Here's what you need to know about tax brackets in 2020 and beyond.
IMPORTANT: The U.S. government has extended tax season, pushing the deadline back to July 15.
Why do we have tax brackets?
Tax brackets are an integral part of what's referred to as America's progressive tax system. As you earn more money, your income hits thresholds. At each threshold, the income above the line is taxed at a progressively higher rate.
When looking at the brackets, it's essential to remember that the income triggering each tax rate is your adjusted gross income, not the figure on your W-2.
In other words, your ultimate tax bill is based on your taxable income: wages and other income, such as interest, minus deductions and credits.
The complexity has long resulted in calls for a simpler income tax system, such as a flat tax rate.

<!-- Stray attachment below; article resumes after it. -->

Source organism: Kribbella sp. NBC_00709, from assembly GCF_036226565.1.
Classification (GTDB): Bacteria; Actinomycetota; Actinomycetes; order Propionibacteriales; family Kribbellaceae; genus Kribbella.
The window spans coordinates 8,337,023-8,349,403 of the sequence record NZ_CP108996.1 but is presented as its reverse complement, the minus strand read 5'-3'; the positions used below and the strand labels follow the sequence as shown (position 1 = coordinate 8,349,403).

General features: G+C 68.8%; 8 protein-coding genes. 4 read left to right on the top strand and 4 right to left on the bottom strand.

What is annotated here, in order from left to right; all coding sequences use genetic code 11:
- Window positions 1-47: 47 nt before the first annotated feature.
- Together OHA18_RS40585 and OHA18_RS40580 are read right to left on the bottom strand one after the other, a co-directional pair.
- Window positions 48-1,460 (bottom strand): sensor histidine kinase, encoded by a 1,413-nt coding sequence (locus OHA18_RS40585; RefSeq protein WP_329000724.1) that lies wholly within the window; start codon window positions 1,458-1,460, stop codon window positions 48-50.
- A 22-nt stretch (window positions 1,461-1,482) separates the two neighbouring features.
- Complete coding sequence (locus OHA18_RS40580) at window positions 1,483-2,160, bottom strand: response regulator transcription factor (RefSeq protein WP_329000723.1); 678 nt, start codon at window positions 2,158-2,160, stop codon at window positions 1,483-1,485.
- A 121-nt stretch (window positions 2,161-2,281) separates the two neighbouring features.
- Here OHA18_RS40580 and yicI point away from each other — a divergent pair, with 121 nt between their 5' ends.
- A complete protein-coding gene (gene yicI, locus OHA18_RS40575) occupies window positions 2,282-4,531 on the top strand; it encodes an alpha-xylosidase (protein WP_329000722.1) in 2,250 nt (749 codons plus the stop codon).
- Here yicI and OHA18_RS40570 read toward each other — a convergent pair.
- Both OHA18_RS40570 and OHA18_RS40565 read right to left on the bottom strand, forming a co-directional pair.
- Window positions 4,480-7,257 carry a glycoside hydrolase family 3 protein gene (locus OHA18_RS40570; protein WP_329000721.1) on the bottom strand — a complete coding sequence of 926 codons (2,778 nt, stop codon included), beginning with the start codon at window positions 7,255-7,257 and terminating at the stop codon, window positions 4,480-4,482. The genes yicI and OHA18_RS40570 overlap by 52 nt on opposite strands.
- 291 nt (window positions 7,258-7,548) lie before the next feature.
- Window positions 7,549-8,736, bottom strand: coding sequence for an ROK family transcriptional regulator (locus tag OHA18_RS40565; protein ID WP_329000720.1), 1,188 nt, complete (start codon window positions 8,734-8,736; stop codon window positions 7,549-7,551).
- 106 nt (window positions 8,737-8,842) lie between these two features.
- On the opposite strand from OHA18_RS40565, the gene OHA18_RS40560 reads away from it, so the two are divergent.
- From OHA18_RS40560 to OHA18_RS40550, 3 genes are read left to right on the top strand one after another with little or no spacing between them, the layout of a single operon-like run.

What are the current tax brackets?
These are the brackets for the taxes you pay in 2020, on income earned in 2019.
|Up to $9,700||10%|
|$9,701 to $39,475||12%|
|$39,476 to $84,200||22%|
|$84,201 to $160,725||24%|
|$160,726 to $204,100||32%|
|$204,101 to $510,300||35%|
|Up to $19,400||10%|
|$19,401 to $78,950||12%|
|$78,951 to $168,400||22%|
|$168,401 to $321,450||24%|
|$321,451 to $408,200||32%|
|$408,201 to $612,350||35%|
What does that all mean?
Here's how the tax brackets work: If you file as a single and make $9,000, your tax rate is 10%. If you earn $30,000, your first $9,700 is taxed at 10%, while the remaining $20,300 carries a 12% tax. And so on.
As you make more money, you'll want to take steps to reduce your taxable income and drop down into a lower tax bracket. Directing some of your earnings into an individual retirement account (IRA) might do this.
You may need to speak with an accountant or tax professional, such as at the nearest H&R Block office.